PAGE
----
Labor Day marks the end of the lazy days of summer but the start of a new opportunity to do something for your ears. Instead of waiting for a new year to make resolutions, here are some to make this fall:
Get a hearing test. If you suspect that your hearing is not as good as it used to be — or perhaps a loved one or coworker has suggested that might be the case — get your hearing tested. You can start with a simple free telephone test, but even better would be to have it tested by a professional at a clinic or any number of other places. Then consider getting hearing aids or a less expensive hearing device, called a PSAP.
Speak up if you're struggling. If you've been struggling to hear at meetings, movies, classes or on the phone, especially if you already wear hearing aids, there are some easy fixes. All you have to do is ask for them. I know that's not as easy to do as it sounds, but in my experience, you may be surprised by the quick and positive response you'll get. Here are some suggestions:
- At the movies, ask for the captioning device now widely available at theaters. Ask the manager to help you set it up and to make sure it's captioning the right movie. Captionfish.com can help you find captioned movies in your area.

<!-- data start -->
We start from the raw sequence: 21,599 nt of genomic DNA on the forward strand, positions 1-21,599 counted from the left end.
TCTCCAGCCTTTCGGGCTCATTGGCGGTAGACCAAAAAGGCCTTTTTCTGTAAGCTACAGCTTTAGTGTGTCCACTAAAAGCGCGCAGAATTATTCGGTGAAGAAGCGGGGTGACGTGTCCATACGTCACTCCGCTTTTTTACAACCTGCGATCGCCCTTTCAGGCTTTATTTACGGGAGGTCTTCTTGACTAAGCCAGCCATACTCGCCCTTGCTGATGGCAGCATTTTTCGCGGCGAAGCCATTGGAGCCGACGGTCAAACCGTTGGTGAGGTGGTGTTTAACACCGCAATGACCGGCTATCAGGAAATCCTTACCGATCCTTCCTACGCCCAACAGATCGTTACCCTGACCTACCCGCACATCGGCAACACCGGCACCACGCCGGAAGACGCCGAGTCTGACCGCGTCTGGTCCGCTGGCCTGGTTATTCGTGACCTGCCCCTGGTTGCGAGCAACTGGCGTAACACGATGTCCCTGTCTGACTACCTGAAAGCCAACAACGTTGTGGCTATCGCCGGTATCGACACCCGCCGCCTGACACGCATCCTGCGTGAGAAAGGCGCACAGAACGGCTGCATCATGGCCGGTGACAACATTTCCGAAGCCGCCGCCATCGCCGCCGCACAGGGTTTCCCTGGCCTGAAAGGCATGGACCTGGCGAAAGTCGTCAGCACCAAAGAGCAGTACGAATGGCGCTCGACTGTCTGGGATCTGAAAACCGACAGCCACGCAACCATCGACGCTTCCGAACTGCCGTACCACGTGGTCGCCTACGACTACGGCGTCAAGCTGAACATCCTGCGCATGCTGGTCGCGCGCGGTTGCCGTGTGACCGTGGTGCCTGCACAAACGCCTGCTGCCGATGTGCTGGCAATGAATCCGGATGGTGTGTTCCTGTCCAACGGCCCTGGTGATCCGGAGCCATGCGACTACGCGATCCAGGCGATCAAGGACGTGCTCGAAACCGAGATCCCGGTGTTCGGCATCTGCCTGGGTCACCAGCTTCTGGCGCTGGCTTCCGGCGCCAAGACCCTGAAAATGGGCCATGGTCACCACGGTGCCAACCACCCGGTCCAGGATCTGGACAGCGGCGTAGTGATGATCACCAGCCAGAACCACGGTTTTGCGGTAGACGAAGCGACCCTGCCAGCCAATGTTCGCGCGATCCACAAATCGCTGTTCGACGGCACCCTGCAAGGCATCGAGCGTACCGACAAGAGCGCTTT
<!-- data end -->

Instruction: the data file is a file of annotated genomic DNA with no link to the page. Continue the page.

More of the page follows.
- At the theater or at a lecture, ask the manager or the concierge desk what kind of assistive listening devices they have. And then use them. If you love live theater but have trouble understanding the dialogue, there are a number of solutions. If you're in the New York area, check out the Theater Development Fund's captioned productions.
- At the store, ask clerks or cashiers to speak clearly, or to write down the price or other information. If it's a store you use frequently, especially a chain, ask them to install the kind of cash registers that show you what you owe. You can also ask them to install a portable loop system at the information desk, the register and/or the pharmacy counter.
- At a place of worship, ask about installing an assistive listening system. Go armed with this information from the Hearing Loss Association of America.
- At an exercise class, ask the teacher to wear the transmitter for a personal FM system. Your audiologist can suggest the best system for you.
Be prepared when you pack. Have vacation plans? Check out my 10 top tips for traveling with hearing loss. Take advantage of my hard-earned experience to avoid problems with batteries, chargers and hearing aid accidents (yes, I've dealt with them all).
Many of us have had different kinds of successful experiences asking for accommodations. Please share yours in the comments section below.
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